12 New Songs to Listen to This Week From Sofía Reyes to Monsieur Periné

Lead Photo: Photo by Jussy.
Photo by Jussy.
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This is our weekly compilation of bite-sized reviews of newly released songs by our talented music writers. Discover new favorites, read nuanced criticism of the week’s hottest releases, and much more. Who knows, you might walk out of this with a new fave or two. Some of the featured artists include Sofía Reyes with Beéle, Vaya Futuro, and Monsieur Periné with Bandalos Chinos. Follow our playlist featuring these tracks and more on Spotify or Apple Music.

Sofía Reyes - "Cobarde (feat. Beéle)" 

As Mexican singer-songwriter Sofía Reyes says at the end of her newest single, “Cobarde,” this is a “bachatita pal corazón.” She joined forces with Colombian artist Beéle for this radio-ready duet about a cowardly lover who expertly knew how to change into somebody unforgettable. “Cobarde” satisfyingly crescendos into an all-out bachata, anchored by Reyes’ fierce voice. The Latin Grammy-nominated artist is releasing MILAMORES — an album that’s been nearly two years in the making — on Nov. 2. — Chelsea Quezada

Monsieur Periné, Bandalos Chinos - “En La Oscuridad”

Monsieur Periné and Bandalos Chinos teamed up for “En La Oscuridad.” With rhythmic bass licks, an earworm disco-influenced beat, and motivating lyrics about overcoming depression, the new track embodies an all-around hype song to end your 2023 on a high note. Filmed at the Teatro Verdi in Buenos Aires and directed by Lautaro Furiolo, the new cinematic music video harmonizes with the song’s message about dancing your blues away. “En La Oscuridad” is part of the Colombian outfit’s newly-released deluxe edition of their recent album Bolero Apocalíptico. – Jeanette Hernandez

Verito Asprilla, Bejuco, Cerrero – “Verito de la Perla”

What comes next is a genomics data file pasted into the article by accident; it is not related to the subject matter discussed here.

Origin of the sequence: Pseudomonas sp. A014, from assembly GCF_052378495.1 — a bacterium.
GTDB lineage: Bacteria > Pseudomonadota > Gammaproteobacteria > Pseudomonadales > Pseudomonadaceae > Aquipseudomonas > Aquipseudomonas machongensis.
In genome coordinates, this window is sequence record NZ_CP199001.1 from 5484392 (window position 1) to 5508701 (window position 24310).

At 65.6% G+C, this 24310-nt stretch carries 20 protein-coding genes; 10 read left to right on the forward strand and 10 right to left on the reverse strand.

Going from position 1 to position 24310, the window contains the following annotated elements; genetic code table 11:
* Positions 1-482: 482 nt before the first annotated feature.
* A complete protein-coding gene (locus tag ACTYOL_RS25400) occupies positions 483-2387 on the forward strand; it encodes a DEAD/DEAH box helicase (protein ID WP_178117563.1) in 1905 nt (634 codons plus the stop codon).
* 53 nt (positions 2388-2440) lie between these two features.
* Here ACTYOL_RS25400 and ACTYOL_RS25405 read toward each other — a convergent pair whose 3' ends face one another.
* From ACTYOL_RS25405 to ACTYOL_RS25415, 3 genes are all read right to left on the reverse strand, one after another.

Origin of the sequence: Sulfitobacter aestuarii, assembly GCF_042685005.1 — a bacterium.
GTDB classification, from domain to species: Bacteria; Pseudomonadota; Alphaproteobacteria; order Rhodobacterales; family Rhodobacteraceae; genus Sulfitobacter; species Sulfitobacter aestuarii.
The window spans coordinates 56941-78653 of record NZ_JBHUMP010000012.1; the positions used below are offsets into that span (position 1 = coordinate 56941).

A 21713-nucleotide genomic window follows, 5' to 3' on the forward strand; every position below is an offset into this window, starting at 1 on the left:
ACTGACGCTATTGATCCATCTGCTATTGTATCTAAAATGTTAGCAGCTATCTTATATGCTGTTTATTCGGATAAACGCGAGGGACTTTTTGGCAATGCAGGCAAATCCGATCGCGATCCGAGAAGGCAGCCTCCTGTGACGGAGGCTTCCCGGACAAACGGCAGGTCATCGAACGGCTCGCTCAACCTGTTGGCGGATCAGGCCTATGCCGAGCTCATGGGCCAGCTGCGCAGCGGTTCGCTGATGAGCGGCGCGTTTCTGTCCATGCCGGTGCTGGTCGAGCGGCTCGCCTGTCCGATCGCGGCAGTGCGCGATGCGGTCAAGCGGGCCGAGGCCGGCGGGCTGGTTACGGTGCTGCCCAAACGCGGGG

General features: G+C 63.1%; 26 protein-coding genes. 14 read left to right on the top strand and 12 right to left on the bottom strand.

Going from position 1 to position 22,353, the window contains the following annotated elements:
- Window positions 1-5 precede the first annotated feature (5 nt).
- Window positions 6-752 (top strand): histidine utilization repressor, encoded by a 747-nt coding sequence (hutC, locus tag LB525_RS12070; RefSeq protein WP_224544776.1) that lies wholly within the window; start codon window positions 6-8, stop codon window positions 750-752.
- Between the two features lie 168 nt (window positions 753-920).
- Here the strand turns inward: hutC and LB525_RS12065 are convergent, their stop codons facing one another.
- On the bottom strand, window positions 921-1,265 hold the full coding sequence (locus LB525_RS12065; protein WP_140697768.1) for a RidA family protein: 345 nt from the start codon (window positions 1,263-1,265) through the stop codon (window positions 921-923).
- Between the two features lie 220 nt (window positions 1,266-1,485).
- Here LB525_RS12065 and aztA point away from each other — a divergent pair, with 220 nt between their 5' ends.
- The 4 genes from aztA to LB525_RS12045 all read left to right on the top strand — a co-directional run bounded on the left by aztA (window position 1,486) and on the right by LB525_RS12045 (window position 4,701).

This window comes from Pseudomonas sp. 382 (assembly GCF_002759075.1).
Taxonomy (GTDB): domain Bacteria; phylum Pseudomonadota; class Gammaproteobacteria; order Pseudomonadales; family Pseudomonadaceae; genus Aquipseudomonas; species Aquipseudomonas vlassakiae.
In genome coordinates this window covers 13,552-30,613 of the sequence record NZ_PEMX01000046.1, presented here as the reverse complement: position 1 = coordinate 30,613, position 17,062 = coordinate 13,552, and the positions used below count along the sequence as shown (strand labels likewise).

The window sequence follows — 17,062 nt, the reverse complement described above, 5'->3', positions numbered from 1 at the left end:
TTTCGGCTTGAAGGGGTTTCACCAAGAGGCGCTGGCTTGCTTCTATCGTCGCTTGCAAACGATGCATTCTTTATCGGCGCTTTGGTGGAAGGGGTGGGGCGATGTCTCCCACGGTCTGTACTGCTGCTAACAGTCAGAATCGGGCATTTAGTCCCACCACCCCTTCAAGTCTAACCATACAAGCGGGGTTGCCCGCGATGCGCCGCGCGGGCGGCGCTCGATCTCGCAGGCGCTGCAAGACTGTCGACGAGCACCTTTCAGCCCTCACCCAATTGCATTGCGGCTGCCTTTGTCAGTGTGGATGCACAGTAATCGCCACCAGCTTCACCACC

Colombia’s Pacific Coast is the future. The latest slice of ancestral traditions meeting cutting-edge production comes from rising rapper Verito Asprilla, who’s linked up with generational drumming ensemble Bejuco and dub producer Cerrero for an affirming personal anthem titled “Verito de la Perla.” The scrappy Tumaqueña welcomes the listener to the world of hustle and music flourishing along the Pacific, while Bejuco and Cerrero weave a tapestry of trap, dancehall, and amapiano that connects Africa with its visionary Latin American diaspora. – Richard Villegas

Jan Mercé - “333”

Back in January, Jan Mercé dropped his debut solo EP Numero1Uno, which offered an eclectic mix of old-school-tinged hip-hop, braggadocio rap, trapsoul, and more. With the goal of continuing to expand his range, this week Mercé releases “333,” a new track with nü-metal flair that gives him a whole new sandbox to play in. Over aggressive, growly bass notes, he taps into his inner rock star, waxing about the positive shift his life took when he decided to put himself first over others. It’s the kind of lyrics that would also fit within a grunge song, this time coming from a rapper who’s also showing his talents off first. — Juan J. Arroyo

Vaya Futuro - “Posesión”

Mexican band Vaya Futuro is gearing up to release their upcoming album next year, their first one since 2020’s El Peso del Mundo. And like its first preview shows, they’re switching things up this time around. “Posesión” is Vaya Futuro at its heaviest, leaning towards metal sounds and using anger as a starting point to give us a raw, earth-rumbling song from the point of view of a possessed person who’s lost all autonomy and desperately searches for a way out as they succumb to a terrifying life. – Cheky

Madi Diaz - "Same Risk"